The Defining Moments In The Glorious Career Of Serena Williams

Without a shred of doubt, the GOAT in the game of Tennis, Serena Williams has regaled sports enthusiasts across the globe over the years. So, her announcement that the US Open, starting on August 29, is going to be her swan song would have hurt her legions of fans spread across the continents. It is incredible to know that her Tennis sojourn that began in 1995 lasted close to three decades. It consisted of occasional injury-forced layoffs and spectacular comebacks as well. Apart from stomping the tennis courts across the world with grace and panache, Serena has also been at the forefront of the battle against racism. So, today let’s unravel some of the glorious moments from her illustrious career.

The Chicago ImpactIn the 1990’s William sisters were constantly in the news for their extraordinary skills on Tennis courts. The period remains memorable not only for her sister’s exploits, Venus Williams reached the US Open final, but also for Serena’s coming-off age sagas. The 16-year-old Serena stunned everyone by getting the better of the then world number seven Mary Pearce and the then world number four Monica Seles in the now-discarded Chicago’s Ameritech Cup despite being ranked 304. Despite losing to Lindsay Davenport, later on, the world got a real taste of an upcoming sensation called Serena Williams.

The Beginning Of A Steady Romance With The Grand Slams

Though she started taking part in Grand Slam events from 1998 onwards, the moment of reckoning for Serena came in 1999. The year will be etched in everyone’s memory for announcing her intent for the years to come: to rule the game of tennis. In 1999, when Serena was pitted against a formidable opponent in the form of Hingis she humbled the latter in straight sets to win her first major Grand Slam event, the US Open. This turned out to be the dawn of a new era and the writing was clearly on the wall that Serena was here only to lord over her opponents.

Making A Biting Riposte To Racism

Not having white skin is a crime in several countries even now, including the developed ones. With Serena’s skin colour falling in the “other” category she had to endure several unsavoury incidents on and off the courts as well. Unfortunately, in the 2001 Indian Wells Tournament in California when her father Richard Williams was accused of match-fixing after her sister Venus pulled out of the tournament due to an injury Serena became the proverbial “punching bag” for the audience. So, when she stepped onto the court for the final a few days later she received a lot of negative vibes from the audience during the match, and her family members, who happened to be the spectators, were at the receiving end of racist taunts at the stands. Resultantly, once the match got over the Williams sisters shunned the event for good 14 years.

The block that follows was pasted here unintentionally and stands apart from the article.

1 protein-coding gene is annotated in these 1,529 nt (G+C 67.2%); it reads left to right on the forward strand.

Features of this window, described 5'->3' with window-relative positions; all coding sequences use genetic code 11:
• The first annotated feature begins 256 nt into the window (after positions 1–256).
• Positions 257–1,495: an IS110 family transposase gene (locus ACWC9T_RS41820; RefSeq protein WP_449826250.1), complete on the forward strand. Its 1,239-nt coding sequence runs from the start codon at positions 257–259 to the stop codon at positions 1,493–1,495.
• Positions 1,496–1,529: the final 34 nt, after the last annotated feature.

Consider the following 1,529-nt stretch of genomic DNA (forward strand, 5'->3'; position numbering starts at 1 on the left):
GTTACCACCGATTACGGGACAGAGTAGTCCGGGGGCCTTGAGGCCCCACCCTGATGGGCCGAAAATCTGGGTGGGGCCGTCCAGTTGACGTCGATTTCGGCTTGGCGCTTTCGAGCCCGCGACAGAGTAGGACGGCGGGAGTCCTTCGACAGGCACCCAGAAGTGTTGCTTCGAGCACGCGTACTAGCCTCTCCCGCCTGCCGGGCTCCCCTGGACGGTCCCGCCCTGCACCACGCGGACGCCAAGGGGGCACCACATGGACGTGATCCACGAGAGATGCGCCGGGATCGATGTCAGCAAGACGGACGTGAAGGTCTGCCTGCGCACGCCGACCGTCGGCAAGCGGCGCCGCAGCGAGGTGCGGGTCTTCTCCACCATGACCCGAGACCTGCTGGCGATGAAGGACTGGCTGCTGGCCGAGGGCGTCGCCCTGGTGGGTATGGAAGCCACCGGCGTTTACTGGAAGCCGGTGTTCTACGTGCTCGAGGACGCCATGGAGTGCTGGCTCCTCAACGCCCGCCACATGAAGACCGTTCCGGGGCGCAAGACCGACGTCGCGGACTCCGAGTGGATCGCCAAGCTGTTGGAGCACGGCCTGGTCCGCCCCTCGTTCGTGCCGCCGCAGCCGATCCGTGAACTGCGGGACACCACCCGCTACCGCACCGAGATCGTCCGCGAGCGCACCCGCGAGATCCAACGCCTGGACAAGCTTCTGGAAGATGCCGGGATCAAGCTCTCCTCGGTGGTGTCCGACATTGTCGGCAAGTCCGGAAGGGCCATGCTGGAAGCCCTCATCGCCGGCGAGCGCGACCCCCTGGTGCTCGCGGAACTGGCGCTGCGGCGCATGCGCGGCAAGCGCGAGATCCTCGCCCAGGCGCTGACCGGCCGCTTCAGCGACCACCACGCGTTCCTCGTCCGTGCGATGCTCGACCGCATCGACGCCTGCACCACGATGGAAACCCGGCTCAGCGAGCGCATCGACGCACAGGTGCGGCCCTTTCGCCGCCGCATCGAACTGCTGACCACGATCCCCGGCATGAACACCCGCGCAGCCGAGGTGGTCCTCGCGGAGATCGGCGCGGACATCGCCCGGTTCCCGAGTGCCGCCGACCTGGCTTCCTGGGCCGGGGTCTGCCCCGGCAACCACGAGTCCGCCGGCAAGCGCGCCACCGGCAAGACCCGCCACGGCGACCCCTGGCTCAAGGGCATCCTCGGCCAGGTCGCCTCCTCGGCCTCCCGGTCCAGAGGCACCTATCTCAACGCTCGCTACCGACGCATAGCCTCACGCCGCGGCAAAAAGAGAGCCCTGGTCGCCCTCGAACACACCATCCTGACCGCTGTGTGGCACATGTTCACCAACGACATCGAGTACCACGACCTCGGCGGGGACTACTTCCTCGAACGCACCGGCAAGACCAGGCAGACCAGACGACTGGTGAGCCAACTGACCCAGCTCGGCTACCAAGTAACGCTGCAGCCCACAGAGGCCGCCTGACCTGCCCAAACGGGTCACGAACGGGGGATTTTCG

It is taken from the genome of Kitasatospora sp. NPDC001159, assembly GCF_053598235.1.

The Clash of Williams Sisters At The Rolland Garros

After laying her hands on her first Grand Slam in 1999 it took close to three years for Serena to reach the pinnacle of Women’s Tennis. In the 2002 French Open, she beat Jennifer Capriati in the Semi to set up a title clash with her sister Venus. Previously, when they squared off with each other in the 2001 US Open, Venus had the last laugh. So, this added to the excitement as to who will be the last one to stand at the Rolland Garros. In a reversal of fortunes, Serena downed Venus in straight sets (7-5, 6-3) to pocket the French honours. Then in the Wimbledon final in London, Serena yet again met Venus, the two-time Wimbledon champion, and defeated the latter comfortably to not only win another Slam but also became the top-seeded player in Women’s Tennis. This gave birth to a new phrase in the Tennis World, the “Serena Slam”.

The Injury, Tragedy, Agony & Comeback

After a series of triumphs in the early part of the 2000s, Serena had a tough time in the mid-2000s. A knee injury made her miss the entire season after winning the 2003 Wimbledon. Then the murder of a close relative in California forced her to go into depression later on. In fact, She was mentally scarred by the tragedy for close to four years. And in 2007, Serena finally returned to the court for the Australian Open, where she fought fiercely in every match to enter the final, and eventually defeated Maria Sharapova in the title clash in straight sets to pocket a Slam after four years of self-enforced exile from the game. This was her own way of declaring to the world that she is back and is in no mood to relent.

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